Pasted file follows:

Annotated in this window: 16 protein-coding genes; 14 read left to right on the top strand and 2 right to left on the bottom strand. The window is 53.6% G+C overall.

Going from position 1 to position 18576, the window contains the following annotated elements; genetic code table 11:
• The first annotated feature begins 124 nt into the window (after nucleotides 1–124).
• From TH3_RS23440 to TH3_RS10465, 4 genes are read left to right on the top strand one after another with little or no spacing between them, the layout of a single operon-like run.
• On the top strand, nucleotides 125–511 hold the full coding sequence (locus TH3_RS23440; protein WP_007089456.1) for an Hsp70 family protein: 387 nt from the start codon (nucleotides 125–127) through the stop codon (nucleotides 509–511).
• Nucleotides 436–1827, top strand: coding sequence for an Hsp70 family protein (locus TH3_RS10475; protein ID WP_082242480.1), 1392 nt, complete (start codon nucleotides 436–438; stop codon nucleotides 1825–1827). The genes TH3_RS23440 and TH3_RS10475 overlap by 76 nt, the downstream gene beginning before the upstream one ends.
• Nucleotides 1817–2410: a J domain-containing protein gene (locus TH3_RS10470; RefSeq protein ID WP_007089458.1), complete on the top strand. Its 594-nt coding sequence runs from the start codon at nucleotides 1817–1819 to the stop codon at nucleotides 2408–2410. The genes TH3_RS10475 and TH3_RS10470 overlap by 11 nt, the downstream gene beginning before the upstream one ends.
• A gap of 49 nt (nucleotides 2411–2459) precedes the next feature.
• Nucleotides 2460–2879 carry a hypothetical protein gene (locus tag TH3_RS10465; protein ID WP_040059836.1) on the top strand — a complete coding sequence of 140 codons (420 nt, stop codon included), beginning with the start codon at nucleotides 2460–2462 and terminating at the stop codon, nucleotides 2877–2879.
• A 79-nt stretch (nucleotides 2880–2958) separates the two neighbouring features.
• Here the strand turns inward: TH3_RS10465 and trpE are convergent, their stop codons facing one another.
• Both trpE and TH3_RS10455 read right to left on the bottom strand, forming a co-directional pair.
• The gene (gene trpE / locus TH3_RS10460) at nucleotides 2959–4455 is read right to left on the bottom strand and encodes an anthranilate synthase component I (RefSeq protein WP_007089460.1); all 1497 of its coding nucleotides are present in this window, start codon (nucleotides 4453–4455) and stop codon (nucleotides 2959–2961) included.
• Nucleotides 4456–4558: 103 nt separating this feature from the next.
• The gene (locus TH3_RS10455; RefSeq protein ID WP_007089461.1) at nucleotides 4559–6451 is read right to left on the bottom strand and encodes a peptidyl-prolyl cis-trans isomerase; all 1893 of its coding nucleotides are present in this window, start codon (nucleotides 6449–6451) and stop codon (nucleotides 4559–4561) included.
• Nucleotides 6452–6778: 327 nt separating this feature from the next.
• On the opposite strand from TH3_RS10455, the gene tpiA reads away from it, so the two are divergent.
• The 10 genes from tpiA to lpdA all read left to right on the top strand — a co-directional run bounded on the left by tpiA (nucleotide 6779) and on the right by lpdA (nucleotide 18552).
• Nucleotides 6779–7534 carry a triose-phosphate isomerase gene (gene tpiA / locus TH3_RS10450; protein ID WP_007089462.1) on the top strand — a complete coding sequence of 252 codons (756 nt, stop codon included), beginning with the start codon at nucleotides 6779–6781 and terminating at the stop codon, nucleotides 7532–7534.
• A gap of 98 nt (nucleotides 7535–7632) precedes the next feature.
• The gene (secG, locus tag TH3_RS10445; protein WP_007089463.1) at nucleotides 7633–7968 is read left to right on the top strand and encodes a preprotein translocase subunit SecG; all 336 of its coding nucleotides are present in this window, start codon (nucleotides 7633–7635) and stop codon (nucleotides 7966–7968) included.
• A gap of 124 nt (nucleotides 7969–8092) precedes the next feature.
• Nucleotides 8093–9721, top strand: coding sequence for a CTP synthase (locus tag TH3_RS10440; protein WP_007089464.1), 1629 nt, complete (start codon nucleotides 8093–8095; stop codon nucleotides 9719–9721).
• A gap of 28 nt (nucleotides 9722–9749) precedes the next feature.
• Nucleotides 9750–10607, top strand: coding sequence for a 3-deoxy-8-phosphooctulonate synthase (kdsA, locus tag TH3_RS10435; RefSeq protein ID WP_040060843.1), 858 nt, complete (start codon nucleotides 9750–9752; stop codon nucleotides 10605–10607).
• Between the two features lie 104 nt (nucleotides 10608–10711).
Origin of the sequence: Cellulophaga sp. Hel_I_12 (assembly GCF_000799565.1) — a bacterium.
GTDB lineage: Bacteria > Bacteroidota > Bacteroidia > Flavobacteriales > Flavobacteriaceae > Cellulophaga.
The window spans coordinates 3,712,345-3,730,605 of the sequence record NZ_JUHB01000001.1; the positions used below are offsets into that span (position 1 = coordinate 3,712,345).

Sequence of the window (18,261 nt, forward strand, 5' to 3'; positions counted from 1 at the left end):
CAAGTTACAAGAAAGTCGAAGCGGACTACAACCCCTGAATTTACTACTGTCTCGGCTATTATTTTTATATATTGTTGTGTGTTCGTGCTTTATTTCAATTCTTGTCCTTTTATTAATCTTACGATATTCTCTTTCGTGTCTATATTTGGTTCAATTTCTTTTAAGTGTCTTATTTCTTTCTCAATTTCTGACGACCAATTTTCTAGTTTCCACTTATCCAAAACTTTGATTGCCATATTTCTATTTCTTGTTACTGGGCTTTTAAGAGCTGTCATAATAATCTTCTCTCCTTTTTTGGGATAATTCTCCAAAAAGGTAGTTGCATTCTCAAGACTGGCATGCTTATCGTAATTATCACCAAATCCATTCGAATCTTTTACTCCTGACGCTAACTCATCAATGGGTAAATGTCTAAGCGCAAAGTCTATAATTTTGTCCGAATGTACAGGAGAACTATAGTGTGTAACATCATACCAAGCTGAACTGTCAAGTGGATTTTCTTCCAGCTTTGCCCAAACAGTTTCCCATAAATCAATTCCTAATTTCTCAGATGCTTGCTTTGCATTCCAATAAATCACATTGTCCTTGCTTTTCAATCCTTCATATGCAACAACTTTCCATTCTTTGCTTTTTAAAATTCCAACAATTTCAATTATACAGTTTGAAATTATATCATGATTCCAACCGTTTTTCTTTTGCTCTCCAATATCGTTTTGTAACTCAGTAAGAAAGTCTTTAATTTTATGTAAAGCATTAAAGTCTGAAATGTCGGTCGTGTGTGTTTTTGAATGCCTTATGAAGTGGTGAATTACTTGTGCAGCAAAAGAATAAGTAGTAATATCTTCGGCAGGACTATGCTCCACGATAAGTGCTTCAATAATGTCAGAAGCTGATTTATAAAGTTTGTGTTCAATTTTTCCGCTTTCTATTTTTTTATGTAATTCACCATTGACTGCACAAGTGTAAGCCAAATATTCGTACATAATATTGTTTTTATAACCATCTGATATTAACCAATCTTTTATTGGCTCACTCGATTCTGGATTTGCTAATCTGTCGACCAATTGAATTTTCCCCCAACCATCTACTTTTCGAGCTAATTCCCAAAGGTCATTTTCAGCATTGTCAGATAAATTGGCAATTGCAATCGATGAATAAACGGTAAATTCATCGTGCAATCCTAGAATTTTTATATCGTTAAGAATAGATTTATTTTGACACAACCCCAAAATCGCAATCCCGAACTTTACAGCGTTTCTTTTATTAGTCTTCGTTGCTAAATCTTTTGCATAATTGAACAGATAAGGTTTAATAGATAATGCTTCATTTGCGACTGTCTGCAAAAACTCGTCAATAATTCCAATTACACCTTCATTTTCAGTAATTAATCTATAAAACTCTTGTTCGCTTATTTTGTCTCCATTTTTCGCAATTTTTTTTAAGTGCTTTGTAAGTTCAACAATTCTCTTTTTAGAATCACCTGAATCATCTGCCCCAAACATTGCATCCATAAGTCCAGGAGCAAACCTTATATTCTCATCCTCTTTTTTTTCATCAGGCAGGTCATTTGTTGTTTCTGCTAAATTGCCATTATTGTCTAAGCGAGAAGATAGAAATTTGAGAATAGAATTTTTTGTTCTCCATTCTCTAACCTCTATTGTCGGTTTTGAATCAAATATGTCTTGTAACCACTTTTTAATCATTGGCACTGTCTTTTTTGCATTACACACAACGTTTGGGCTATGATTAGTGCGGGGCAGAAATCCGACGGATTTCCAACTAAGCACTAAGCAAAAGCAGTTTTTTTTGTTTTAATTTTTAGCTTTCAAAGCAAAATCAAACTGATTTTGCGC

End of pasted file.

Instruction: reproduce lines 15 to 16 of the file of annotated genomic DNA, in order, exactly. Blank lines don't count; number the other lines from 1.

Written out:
• The gene (locus TH3_RS10455; RefSeq protein ID WP_007089461.1) at nucleotides 4559–6451 is read right to left on the bottom strand and encodes a peptidyl-prolyl cis-trans isomerase; all 1893 of its coding nucleotides are present in this window, start codon (nucleotides 6449–6451) and stop codon (nucleotides 4559–4561) included.
• Nucleotides 6452–6778: 327 nt separating this feature from the next.